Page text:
According to a report by Chinese site Tech.Sina, which was mirrored by U.S. publications, Lenovo’s Senior Vice President of Mobile Chen Xudong Liu says this will happen at some point in 2016.
There weren’t further details beyond that, but there’s plenty of anecdotal evidence that adds up here. Google has made inroads with a couple of key Chinese companies: Lenovo and Huawei. Lenovo just teamed up with Google for the first Project Tango smartphone, which is due this summer, and Google’s current flagship Nexus 6P is made by Huawei.
This isn’t the first time we’ve heard Google inching closer to getting its services in China. By building relationships with Chinese handset makers, Google certainly hopes they’ll come to want the company’s apps and services on their devices.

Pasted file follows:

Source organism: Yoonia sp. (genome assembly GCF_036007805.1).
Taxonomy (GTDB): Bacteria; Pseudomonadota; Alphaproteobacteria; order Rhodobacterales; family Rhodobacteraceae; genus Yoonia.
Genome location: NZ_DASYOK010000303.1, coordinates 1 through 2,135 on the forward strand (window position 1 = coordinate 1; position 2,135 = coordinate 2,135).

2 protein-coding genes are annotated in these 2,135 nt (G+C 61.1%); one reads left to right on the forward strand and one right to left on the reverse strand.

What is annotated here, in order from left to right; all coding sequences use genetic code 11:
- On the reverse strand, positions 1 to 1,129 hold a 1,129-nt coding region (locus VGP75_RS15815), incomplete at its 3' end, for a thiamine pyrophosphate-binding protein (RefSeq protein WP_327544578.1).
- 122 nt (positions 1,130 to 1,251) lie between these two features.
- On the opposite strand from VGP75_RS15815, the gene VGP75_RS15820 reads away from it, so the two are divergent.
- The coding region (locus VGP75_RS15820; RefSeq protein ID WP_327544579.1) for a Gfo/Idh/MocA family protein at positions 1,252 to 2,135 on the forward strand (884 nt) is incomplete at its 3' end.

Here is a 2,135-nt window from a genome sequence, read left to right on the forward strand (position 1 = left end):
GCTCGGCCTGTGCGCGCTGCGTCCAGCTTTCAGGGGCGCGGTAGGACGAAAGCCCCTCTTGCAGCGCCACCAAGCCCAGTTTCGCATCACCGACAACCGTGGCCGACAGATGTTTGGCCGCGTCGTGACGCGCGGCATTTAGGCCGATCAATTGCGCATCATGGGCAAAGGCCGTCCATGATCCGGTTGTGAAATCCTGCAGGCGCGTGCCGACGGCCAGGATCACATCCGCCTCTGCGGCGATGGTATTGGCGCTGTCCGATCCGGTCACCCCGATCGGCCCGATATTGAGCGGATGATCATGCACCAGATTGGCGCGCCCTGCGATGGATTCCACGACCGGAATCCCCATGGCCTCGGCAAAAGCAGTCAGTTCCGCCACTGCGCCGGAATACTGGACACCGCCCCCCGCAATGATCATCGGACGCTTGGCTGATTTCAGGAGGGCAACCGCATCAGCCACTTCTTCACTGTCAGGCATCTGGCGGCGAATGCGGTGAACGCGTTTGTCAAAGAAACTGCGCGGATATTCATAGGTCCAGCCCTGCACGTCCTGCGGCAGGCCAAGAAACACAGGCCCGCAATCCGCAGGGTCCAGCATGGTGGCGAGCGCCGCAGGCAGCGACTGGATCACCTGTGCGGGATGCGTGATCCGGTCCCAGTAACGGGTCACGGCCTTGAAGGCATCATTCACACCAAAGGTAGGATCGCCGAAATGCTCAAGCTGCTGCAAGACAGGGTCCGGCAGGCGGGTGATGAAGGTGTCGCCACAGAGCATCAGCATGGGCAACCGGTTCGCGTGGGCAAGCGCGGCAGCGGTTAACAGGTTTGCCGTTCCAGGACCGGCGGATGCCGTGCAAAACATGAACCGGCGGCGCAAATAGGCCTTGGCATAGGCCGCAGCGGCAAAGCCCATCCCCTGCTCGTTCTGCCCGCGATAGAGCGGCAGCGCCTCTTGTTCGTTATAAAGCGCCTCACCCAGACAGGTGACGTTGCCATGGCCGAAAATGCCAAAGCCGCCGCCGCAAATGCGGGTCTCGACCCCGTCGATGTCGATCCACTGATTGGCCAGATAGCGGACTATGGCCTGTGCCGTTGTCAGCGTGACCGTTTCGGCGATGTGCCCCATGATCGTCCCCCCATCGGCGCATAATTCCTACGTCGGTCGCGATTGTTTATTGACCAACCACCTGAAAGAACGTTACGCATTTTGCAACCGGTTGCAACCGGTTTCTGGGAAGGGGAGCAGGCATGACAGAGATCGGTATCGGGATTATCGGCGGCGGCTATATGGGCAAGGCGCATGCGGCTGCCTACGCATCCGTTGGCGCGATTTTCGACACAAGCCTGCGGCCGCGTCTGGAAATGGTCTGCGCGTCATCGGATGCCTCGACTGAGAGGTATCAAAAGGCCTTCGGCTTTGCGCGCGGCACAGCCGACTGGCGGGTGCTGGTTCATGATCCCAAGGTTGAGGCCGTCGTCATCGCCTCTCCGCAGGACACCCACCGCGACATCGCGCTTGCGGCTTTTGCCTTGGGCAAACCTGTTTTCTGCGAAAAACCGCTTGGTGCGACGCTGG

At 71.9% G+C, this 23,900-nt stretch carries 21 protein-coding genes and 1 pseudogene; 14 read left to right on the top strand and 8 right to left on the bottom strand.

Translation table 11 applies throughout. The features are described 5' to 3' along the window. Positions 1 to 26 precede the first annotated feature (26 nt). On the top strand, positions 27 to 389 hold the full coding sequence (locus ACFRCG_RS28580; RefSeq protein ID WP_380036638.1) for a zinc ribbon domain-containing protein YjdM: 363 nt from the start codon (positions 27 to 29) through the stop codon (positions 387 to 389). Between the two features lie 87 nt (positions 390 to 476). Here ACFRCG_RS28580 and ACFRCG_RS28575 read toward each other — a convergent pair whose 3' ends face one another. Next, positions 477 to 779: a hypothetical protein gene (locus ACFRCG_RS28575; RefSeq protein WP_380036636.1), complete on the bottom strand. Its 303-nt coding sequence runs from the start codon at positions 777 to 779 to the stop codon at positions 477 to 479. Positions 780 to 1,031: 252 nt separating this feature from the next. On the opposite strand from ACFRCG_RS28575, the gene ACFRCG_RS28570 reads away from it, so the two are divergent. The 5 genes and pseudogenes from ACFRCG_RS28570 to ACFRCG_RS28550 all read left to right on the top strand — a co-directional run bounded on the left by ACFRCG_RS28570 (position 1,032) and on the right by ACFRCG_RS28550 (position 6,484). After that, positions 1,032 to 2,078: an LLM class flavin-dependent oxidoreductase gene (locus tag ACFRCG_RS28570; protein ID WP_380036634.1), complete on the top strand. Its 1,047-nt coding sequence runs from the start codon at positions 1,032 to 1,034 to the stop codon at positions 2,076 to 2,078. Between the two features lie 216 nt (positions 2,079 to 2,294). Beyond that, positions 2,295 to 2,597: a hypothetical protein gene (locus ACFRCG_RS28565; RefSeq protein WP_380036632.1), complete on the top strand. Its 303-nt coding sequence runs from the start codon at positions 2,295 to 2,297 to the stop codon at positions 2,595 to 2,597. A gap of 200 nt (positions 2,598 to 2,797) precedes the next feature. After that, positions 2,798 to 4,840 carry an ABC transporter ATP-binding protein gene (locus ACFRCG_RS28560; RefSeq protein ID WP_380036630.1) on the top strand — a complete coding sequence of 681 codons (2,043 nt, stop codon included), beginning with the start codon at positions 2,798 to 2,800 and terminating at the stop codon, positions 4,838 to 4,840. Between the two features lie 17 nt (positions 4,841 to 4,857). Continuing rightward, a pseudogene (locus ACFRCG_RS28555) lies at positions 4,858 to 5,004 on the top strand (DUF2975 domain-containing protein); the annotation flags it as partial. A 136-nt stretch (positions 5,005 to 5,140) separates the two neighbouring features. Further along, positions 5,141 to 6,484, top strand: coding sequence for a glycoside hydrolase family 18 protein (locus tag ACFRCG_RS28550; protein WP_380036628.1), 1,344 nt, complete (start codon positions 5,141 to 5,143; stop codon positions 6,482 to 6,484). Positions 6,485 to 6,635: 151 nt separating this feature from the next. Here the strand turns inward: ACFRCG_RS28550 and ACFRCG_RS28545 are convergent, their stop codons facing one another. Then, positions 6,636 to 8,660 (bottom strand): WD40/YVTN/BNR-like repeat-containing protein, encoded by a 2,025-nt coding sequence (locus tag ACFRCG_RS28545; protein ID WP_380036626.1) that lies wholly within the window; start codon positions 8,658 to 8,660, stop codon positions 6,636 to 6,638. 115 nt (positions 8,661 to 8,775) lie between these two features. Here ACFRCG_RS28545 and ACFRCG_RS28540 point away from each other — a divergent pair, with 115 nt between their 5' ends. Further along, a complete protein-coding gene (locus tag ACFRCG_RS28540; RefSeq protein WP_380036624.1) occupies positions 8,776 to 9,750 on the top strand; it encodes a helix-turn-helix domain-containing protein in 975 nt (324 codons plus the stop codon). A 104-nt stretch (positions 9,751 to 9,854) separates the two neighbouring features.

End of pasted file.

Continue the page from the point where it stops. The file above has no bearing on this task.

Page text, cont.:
There’s also some interplay here with the Chinese government, which in the past has tangled with Google over censorship rules. But it looks now like Google is willing to do just about whatever it takes to gain a foothold in the world’s most populous country.
Why this matters: Google Play Services form the backbone for how Google gets its APIs to developers and supports its own applications, like Chrome, Gmail, Drive, Maps, and others. Currently there are a ton of Android phones in China that are instead supported by third-party app stores and run custom software from the manufacturers. Google doesn’t get any money or valuable data from all those renegade Android phones, which is a situation it desperately wants to change.